Many current filmmakers have been expanding the art of documentaries, but none quite so boldly or originally as Robert Greene. His films, which include “Kate Plays Christine” and “Bisbee ’17,” embody a philosophy of nonfiction that reaches into the very grammar of the genre. His new film, “Procession,” which comes to Netflix on Friday, follows in that path, showing his participants developing the movie’s stories, which he then presents in the form of fictions that he directs. But “Procession” also takes this concept to more urgent extremes, because the film’s main participants are six men who, as children, were sexually assaulted by Catholic priests. In 2018, Greene, as the film relates, saw a television news report about them and their attorney, Rebecca Randles, as they came forward publicly to state their charges against the priests who’d abused them and to publicize the Church’s stonewalling of investigations. He contacted Randles and laid the groundwork for making a film—not “about” these men but with them. What this collaboration means, both in practice and emotionally, for them and for Greene—and for the art and the ethics of filmmaking itself—is the subject of “Procession.”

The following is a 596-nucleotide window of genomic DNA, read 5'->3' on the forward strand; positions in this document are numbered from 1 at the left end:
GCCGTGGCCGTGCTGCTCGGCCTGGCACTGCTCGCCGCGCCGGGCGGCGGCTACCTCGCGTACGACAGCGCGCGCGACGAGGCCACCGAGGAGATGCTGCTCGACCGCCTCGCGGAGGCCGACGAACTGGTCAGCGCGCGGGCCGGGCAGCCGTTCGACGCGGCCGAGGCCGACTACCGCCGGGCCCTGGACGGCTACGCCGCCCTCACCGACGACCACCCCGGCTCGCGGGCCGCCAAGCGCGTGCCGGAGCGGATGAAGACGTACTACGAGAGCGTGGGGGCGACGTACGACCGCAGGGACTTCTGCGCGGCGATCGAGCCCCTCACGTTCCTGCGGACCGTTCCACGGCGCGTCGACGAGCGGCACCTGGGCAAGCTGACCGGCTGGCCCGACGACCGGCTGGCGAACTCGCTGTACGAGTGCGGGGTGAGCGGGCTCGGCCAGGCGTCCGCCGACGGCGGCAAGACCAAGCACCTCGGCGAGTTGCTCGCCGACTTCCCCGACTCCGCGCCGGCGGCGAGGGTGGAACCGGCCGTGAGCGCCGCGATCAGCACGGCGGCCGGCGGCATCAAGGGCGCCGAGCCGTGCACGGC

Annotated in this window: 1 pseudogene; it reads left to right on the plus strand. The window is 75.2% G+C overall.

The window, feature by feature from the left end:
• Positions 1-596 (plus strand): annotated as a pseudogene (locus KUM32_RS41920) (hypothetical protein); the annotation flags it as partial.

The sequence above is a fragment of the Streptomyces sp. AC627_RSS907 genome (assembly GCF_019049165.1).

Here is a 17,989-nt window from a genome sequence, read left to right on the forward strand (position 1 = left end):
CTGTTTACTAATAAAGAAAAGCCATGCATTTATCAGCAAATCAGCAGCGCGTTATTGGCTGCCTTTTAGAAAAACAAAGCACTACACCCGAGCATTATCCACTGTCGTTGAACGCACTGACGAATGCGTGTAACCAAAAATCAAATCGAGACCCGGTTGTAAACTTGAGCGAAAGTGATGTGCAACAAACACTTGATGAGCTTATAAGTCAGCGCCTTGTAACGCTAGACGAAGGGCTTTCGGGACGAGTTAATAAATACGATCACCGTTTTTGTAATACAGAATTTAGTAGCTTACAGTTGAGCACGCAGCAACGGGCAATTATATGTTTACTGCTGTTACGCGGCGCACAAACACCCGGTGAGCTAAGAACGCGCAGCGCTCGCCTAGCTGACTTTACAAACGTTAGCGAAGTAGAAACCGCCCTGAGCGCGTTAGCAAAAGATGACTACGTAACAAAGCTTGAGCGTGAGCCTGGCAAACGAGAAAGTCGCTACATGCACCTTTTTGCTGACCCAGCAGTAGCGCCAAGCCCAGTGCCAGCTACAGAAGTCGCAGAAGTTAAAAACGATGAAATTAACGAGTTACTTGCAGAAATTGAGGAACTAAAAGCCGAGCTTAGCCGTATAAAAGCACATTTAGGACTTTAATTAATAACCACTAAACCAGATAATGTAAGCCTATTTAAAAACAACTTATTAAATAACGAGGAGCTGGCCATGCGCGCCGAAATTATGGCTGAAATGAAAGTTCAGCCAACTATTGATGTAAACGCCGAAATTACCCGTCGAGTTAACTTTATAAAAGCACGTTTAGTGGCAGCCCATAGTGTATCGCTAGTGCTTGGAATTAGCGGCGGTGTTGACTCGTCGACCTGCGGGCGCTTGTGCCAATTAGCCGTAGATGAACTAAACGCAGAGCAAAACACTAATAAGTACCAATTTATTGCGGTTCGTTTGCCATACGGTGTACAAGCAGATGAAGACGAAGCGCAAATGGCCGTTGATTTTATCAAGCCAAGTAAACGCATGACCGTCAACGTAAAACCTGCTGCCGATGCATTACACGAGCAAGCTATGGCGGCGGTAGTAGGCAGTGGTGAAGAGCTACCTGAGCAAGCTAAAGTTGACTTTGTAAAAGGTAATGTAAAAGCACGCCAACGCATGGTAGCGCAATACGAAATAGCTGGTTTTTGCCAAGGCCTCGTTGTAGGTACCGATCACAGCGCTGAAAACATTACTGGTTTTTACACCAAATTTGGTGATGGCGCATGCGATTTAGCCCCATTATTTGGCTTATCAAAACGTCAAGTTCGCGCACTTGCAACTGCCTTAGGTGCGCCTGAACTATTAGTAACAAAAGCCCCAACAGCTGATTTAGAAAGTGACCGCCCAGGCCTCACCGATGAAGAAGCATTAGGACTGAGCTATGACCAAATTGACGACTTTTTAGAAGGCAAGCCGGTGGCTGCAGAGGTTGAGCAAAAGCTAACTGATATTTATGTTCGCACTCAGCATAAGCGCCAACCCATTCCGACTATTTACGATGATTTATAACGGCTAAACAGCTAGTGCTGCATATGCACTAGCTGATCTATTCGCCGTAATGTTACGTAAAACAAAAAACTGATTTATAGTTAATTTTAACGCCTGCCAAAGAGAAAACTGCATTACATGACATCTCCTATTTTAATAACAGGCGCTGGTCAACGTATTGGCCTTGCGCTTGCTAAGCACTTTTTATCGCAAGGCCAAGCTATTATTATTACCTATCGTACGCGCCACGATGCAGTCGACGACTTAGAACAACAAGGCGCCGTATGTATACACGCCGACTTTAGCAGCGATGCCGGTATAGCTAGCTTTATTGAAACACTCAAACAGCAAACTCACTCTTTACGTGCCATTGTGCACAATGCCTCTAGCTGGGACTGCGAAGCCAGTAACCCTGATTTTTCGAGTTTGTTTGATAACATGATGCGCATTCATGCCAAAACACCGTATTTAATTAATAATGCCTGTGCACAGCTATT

In effect, Greene questions the very nature of cinematic authorship. The credits of the film declare that it was made primarily by the six men: Joe Eldred, Mike Foreman, Ed Gavagan, Dan Laurine, Michael Sandridge, and Tom Viviano. Greene brings them and Randles together with Monica Phinney, a drama therapist, and shows the group working together, and teaming up in smaller units, to discuss and set the parameters for the scripted projects, which the men will write and Greene will direct. The scripts that the men produce reveal a wide range of approaches to their experiences of abuse. Sandridge crafts a story set in a church, in which he depicts a priest with evil green laser eyes and portrays his childhood self as a heroic bearer of witness. Gavagan—who dreams of telling a story like those of “Marvel superheroes vanquishing the fucking forces of darkness”—writes a horrific dramatization of his physical abuse, in the priest’s vestry. (There is nothing sexually explicit in the action.) Foreman’s two-part script first depicts the aftermath of his abuse, when his mother, unaware of what happened, bakes a cake for the predatory priest and drops a terrified but silent young Mike off at the priest’s house to deliver it; then, it reënacts (with an element of wish-fulfilling fantasy) his meeting with the Church’s “independent review board” that, in 2013, hid behind the statute of limitations to dismiss his claims.